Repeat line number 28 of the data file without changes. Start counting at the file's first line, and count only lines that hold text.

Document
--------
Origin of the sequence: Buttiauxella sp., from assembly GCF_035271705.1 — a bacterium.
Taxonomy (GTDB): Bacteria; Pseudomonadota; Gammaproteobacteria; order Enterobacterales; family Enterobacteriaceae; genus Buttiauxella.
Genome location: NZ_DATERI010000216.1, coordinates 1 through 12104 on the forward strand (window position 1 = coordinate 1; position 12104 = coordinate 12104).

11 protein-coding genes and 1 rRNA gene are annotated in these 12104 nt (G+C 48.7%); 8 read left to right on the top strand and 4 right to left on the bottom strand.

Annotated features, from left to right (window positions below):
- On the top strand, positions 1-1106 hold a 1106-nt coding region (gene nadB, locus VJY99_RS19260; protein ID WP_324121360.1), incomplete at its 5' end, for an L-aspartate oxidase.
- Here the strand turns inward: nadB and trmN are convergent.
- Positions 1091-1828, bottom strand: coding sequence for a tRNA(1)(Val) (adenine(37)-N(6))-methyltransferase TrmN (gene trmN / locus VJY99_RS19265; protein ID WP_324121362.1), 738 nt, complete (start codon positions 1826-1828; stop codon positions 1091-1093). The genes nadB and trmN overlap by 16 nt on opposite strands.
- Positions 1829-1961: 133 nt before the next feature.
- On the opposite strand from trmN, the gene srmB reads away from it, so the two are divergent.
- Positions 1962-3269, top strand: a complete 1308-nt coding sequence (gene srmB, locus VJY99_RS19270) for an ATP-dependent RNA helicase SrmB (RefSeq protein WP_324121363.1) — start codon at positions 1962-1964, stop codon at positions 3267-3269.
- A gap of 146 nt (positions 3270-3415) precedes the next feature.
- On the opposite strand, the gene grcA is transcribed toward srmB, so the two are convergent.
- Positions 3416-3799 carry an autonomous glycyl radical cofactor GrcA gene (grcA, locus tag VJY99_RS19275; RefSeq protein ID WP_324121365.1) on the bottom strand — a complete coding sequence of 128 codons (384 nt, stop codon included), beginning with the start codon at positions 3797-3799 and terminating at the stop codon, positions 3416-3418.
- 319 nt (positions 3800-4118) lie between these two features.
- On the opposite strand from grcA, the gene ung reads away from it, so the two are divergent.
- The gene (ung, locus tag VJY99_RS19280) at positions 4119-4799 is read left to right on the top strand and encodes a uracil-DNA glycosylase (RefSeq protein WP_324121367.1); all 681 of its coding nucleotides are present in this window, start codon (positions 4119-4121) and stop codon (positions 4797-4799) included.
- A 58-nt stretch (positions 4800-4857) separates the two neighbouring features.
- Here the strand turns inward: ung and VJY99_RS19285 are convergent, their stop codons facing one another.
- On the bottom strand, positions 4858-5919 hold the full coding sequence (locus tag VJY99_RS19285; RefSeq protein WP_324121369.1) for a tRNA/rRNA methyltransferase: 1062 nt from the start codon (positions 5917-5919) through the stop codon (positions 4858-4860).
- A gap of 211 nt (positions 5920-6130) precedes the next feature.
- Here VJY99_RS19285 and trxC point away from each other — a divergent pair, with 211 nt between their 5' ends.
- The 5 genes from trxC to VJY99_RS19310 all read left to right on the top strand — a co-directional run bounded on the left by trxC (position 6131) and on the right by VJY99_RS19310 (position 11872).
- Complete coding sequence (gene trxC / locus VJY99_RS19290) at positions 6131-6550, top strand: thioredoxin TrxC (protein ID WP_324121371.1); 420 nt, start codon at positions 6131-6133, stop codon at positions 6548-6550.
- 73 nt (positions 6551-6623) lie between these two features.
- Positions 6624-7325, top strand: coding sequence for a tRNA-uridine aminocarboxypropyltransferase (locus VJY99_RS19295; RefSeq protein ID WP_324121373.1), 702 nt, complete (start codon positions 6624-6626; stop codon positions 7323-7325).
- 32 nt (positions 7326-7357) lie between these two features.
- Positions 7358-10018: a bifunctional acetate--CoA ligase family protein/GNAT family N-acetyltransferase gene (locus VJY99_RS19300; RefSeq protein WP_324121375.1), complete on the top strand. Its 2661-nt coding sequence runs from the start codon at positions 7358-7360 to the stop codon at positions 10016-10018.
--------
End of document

- Positions 7358-10018: a bifunctional acetate--CoA ligase family protein/GNAT family N-acetyltransferase gene (locus VJY99_RS19300; RefSeq protein WP_324121375.1), complete on the top strand. Its 2661-nt coding sequence runs from the start codon at positions 7358-7360 to the stop codon at positions 10016-10018.